News networks have been running a two-week-long (with no end in sight) infomercial on white supremacists and white nationalists and neo-Nazis as though they represent a powerful force that has to be reckoned with, a vast army of domestic terrorists, which they don’t.
The most important thing to know about white supremacists and neo-Nazis is that there are actually not very many of them.
The leading white supremacist organization is the Ku Klux Klan. How many members do you think the KKK currently has? Take a guess. Keep in mind we live in a country of more than 320 million people.
Estimates of current KKK membership run between 5,000 and 8,000 members. Is that less than you thought?
As for neo-Nazis, the New York Times ran an article a few years ago on the National Socialist Movement (NSM), which they identified as the largest neo-Nazi group in the country. Take a guess how many members the National Socialist Movement has.
According to the Times, the National Socialist Movement has about 400 members.
“White supremacy: Are US right-wing groups on the rise?,” published this week by BBC News, suggests that roughly 10,000 Americans might qualify as active white supremacists.
They mention “groups like the NSM” as being active in 32 states, without mentioning that the groups are very small. Describing a small, poorly organized number of people as being “active in 32 states” sounds a lot scarier than saying “about 400 members.”
A collection of 10,000 people represents less than .01 percent of the US population. If you want to flip it around, you could say that 99.99 percent of us are not white supremacists.
White supremacists are an insignificant number of confused, poorly organized losers. That’s how they should be referenced in media reports: “an insignificant number of confused, poorly organized losers.”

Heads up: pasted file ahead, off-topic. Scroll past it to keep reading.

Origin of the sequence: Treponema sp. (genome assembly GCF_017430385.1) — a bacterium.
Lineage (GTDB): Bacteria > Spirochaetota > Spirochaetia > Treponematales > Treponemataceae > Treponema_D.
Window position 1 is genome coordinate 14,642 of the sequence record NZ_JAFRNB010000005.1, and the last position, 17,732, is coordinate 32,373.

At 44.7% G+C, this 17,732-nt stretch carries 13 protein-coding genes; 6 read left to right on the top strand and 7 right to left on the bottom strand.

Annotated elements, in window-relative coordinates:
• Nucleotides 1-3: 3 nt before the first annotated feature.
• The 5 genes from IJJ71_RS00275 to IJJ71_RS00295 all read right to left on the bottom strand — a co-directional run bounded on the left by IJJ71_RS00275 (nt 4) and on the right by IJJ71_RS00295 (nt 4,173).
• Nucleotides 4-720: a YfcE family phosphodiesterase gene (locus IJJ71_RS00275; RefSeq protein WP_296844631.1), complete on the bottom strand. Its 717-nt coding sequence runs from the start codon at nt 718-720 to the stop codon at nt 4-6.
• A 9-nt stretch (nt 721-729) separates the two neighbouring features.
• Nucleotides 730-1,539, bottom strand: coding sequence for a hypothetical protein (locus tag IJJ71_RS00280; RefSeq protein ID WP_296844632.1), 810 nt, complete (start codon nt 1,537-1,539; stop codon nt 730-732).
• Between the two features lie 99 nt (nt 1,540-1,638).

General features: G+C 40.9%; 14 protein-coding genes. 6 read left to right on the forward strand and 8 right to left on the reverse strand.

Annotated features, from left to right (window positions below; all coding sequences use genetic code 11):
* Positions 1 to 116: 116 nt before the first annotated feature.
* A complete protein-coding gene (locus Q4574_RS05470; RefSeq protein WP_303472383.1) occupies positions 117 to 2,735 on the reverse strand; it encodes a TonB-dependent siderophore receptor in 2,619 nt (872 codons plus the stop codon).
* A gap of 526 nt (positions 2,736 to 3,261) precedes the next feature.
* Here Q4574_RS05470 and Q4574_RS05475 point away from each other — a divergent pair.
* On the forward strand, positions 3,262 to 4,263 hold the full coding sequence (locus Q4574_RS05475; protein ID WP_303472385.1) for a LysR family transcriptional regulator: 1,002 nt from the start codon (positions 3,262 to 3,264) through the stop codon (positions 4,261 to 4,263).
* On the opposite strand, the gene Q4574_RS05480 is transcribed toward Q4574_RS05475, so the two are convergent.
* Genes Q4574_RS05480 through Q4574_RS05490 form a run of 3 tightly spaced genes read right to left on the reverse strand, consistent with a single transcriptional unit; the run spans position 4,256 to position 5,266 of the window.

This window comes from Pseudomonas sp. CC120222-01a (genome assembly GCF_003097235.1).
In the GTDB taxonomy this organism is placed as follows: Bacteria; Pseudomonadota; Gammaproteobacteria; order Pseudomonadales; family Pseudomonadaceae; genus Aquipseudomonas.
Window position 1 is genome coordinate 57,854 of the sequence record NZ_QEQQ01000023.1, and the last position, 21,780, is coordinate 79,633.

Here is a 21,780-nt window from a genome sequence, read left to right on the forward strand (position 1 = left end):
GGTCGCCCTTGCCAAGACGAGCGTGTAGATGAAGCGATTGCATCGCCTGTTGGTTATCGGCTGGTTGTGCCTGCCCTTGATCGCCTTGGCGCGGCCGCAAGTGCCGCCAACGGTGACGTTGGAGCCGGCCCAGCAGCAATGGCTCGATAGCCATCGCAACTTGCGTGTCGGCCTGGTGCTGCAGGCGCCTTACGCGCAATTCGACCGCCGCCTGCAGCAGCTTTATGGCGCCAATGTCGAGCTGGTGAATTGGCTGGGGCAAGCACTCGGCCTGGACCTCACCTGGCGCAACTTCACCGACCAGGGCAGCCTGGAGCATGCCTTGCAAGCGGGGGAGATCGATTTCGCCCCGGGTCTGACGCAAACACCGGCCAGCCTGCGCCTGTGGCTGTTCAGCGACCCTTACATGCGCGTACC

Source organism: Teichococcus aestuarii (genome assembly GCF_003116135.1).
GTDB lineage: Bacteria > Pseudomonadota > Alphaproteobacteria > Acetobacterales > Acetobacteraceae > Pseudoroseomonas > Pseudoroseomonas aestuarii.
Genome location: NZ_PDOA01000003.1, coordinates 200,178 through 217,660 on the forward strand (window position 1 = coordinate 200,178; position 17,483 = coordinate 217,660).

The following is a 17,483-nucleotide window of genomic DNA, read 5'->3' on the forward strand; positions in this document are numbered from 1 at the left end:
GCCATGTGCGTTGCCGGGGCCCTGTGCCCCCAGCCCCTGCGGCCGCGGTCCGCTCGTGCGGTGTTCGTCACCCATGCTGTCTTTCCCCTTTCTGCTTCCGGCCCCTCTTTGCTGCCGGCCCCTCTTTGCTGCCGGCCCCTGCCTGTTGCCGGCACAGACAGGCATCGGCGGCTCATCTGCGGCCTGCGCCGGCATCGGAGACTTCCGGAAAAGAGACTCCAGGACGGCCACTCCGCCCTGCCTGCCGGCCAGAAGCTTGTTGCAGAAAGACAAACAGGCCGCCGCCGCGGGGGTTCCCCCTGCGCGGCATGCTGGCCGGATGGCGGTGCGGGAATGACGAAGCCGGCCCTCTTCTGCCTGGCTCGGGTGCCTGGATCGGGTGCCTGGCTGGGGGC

How did such a small, loosely connected group of people manage to capture such a large national mindset?
President Trump was portrayed by opponents during the 2016 campaign as the second coming of Hitler. His supporters were portrayed as white supremacists and Nazis.
After he was elected and the concentration camps failed to materialize as predicted, Trump opponents were still on the lookout for opportunities to resurrect the Nazi theme.
The only way a “Trump is courting the white supremacist vote” theory makes sense is if you don’t know what the actual numbers are.
If you do know what the numbers are — about 10,000 people — it becomes mathematically ridiculous. No one wants or needs the support or endorsement of white supremacists at the cost of pissing off the other 99.99% of America. No one is saying “I’ve got to capture the Nazi vote — all 400 of them.”
My guess is that most media people, who according to Harvard University are very biased against Donald Trump, don’t know or care what the white supremacist numbers are. They just push their narrative and follow the crowd.
But there must be at least a few who do know what the numbers are and are just yanking our chains.